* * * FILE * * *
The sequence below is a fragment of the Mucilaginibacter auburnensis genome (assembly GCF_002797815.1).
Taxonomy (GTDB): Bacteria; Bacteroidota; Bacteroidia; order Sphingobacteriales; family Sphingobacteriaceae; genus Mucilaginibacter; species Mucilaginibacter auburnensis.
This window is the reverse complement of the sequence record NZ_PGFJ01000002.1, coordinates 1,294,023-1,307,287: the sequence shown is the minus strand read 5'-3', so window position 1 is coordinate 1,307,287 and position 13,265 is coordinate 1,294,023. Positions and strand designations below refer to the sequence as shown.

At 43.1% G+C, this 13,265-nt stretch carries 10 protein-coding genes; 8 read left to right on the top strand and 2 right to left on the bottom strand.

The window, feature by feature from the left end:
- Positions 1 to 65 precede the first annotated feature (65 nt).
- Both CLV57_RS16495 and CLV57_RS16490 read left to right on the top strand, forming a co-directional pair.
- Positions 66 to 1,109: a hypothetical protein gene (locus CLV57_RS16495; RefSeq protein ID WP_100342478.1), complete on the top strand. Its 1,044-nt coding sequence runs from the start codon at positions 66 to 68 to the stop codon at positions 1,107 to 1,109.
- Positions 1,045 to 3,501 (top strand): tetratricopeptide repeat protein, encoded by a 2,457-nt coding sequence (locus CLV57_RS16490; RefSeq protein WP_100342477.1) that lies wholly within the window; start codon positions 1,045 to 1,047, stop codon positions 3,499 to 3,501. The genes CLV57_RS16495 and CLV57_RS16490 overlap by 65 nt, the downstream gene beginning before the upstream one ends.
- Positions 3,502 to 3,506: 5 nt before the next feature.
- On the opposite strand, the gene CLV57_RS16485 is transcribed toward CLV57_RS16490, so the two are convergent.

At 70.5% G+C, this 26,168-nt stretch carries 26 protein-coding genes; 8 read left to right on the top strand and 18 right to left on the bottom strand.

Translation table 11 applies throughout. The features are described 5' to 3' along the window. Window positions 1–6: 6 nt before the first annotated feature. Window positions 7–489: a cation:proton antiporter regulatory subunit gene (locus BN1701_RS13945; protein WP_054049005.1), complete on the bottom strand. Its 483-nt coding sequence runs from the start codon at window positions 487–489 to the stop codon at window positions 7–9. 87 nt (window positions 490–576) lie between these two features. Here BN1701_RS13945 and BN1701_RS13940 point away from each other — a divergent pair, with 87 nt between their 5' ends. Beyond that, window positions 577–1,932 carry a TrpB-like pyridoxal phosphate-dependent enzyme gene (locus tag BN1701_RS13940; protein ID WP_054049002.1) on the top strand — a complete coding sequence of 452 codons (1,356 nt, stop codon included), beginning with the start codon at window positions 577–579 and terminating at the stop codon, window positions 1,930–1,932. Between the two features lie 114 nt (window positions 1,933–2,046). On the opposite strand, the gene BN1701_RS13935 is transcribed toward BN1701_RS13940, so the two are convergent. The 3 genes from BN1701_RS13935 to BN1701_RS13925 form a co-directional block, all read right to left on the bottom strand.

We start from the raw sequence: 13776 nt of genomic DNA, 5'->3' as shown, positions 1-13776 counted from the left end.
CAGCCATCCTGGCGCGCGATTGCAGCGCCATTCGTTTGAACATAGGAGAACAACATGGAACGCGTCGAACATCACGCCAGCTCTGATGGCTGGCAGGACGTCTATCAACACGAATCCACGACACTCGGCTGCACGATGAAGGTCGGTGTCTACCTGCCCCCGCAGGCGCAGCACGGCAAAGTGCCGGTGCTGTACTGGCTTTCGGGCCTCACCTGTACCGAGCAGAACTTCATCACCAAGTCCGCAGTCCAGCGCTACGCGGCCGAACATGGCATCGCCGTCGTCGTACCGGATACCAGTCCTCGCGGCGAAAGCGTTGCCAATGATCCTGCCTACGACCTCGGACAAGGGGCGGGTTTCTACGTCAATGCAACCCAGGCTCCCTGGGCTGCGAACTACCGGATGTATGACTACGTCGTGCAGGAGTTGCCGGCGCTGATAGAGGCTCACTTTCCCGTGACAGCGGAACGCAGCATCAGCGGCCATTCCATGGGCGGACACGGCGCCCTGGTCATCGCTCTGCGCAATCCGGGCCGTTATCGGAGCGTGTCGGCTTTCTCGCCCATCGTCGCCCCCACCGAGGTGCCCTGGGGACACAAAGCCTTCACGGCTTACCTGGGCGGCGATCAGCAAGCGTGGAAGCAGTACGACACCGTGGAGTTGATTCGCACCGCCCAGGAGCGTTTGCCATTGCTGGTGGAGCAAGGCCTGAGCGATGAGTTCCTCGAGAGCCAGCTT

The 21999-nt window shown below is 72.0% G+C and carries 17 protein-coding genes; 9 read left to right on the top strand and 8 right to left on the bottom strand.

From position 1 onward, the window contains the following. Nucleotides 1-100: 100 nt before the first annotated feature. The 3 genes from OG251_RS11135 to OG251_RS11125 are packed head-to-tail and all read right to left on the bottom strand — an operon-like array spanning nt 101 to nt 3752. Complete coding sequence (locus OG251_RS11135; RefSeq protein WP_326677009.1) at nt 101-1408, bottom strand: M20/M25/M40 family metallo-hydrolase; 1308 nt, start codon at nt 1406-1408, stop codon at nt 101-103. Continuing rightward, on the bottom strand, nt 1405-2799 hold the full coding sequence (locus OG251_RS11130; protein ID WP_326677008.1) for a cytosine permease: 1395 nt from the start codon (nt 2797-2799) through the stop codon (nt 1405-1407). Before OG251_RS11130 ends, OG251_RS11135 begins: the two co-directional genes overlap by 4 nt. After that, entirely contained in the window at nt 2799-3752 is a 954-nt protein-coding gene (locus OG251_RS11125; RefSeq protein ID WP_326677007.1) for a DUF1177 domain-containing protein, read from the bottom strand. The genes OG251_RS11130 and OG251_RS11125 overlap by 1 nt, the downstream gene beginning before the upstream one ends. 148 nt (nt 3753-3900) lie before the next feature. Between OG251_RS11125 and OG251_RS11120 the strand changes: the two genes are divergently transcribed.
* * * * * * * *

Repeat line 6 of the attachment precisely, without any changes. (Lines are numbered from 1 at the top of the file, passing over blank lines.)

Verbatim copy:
- Positions 1 to 65 precede the first annotated feature (65 nt).